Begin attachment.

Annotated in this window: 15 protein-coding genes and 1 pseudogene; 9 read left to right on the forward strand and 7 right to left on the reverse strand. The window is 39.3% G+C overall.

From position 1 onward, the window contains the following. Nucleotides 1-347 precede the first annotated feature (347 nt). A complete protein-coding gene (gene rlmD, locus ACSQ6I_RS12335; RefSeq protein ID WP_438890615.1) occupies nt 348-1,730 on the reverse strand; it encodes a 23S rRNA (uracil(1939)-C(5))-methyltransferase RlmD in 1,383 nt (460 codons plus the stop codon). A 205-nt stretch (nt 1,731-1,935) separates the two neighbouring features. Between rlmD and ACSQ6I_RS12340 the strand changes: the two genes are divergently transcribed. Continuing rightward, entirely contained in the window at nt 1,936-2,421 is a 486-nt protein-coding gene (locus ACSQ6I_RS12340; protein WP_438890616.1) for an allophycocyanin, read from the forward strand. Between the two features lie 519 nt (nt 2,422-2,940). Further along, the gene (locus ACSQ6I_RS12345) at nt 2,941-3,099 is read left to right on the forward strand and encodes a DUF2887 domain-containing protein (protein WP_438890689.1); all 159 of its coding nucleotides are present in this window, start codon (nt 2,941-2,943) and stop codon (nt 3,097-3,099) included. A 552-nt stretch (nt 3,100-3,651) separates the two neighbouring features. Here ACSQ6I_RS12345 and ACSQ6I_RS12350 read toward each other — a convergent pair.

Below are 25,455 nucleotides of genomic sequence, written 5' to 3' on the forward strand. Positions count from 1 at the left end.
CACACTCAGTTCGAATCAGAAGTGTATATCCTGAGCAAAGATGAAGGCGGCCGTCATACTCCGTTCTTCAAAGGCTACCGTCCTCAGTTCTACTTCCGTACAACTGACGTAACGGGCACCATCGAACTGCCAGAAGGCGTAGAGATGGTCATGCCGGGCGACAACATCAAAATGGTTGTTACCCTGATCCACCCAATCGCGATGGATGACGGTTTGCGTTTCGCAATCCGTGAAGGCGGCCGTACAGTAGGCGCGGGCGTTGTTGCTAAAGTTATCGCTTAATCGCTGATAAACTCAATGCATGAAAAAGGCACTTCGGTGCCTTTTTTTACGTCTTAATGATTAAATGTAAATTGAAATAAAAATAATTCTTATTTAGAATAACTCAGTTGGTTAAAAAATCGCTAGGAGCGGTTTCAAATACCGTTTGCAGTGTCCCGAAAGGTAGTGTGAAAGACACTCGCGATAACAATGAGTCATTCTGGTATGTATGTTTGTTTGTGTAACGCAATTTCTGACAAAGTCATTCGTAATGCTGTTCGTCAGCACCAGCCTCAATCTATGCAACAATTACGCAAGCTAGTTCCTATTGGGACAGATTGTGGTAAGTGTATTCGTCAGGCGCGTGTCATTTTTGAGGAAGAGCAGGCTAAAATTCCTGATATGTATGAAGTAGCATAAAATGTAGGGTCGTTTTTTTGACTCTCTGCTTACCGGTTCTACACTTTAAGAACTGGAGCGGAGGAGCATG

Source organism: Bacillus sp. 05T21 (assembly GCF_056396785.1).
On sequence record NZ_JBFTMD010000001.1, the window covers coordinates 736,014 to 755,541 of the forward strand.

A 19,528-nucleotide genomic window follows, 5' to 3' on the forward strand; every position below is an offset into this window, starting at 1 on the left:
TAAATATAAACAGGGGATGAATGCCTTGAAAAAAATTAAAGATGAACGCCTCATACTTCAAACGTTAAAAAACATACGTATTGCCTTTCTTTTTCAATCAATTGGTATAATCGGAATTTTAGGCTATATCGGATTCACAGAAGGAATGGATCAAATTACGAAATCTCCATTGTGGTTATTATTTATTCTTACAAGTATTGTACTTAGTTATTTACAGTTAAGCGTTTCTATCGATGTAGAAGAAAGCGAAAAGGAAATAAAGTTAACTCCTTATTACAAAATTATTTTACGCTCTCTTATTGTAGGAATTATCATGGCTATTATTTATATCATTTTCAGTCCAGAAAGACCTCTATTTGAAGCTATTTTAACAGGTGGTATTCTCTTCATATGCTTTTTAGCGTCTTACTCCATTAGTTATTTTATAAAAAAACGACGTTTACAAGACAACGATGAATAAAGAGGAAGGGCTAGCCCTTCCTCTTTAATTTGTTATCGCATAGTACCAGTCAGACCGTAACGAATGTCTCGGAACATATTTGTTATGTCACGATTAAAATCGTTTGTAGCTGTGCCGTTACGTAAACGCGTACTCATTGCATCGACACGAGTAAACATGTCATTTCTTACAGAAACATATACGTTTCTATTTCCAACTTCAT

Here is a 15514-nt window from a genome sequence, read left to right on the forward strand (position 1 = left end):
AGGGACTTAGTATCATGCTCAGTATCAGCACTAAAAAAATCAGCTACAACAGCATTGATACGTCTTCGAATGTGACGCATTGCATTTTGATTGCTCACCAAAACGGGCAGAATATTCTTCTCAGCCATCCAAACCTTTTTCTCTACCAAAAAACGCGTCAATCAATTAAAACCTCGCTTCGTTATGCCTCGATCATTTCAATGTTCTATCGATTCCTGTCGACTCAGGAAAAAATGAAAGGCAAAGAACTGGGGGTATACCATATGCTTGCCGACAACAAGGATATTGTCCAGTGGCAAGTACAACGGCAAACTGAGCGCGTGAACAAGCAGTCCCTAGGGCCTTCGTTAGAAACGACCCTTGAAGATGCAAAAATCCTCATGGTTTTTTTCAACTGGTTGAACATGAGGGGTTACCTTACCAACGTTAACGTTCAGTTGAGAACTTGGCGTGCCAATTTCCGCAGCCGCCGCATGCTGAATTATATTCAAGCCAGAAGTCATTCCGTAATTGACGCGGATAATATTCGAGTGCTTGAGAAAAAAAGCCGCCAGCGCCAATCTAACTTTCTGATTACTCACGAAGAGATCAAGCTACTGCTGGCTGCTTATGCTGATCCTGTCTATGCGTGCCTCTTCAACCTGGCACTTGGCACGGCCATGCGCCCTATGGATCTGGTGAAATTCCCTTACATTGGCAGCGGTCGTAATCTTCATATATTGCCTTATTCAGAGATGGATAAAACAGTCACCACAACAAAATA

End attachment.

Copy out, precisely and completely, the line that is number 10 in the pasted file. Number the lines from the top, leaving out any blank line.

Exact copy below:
AGGGACTTAGTATCATGCTCAGTATCAGCACTAAAAAAATCAGCTACAACAGCATTGATACGTCTTCGAATGTGACGCATTGCATTTTGATTGCTCACCAAAACGGGCAGAATATTCTTCTCAGCCATCCAAACCTTTTTCTCTACCAAAAAACGCGTCAATCAATTAAAACCTCGCTTCGTTATGCCTCGATCATTTCAATGTTCTATCGATTCCTGTCGACTCAGGAAAAAATGAAAGGCAAAGAACTGGGGGTATACCATATGCTTGCCGACAACAAGGATATTGTCCAGTGGCAAGTACAACGGCAAACTGAGCGCGTGAACAAGCAGTCCCTAGGGCCTTCGTTAGAAACGACCCTTGAAGATGCAAAAATCCTCATGGTTTTTTTCAACTGGTTGAACATGAGGGGTTACCTTACCAACGTTAACGTTCAGTTGAGAACTTGGCGTGCCAATTTCCGCAGCCGCCGCATGCTGAATTATATTCAAGCCAGAAGTCATTCCGTAATTGACGCGGATAATATTCGAGTGCTTGAGAAAAAAAGCCGCCAGCGCCAATCTAACTTTCTGATTACTCACGAAGAGATCAAGCTACTGCTGGCTGCTTATGCTGATCCTGTCTATGCGTGCCTCTTCAACCTGGCACTTGGCACGGCCATGCGCCCTATGGATCTGGTGAAATTCCCTTACATTGGCAGCGGTCGTAATCTTCATATATTGCCTTATTCAGAGATGGATAAAACAGTCACCACAACAAAATA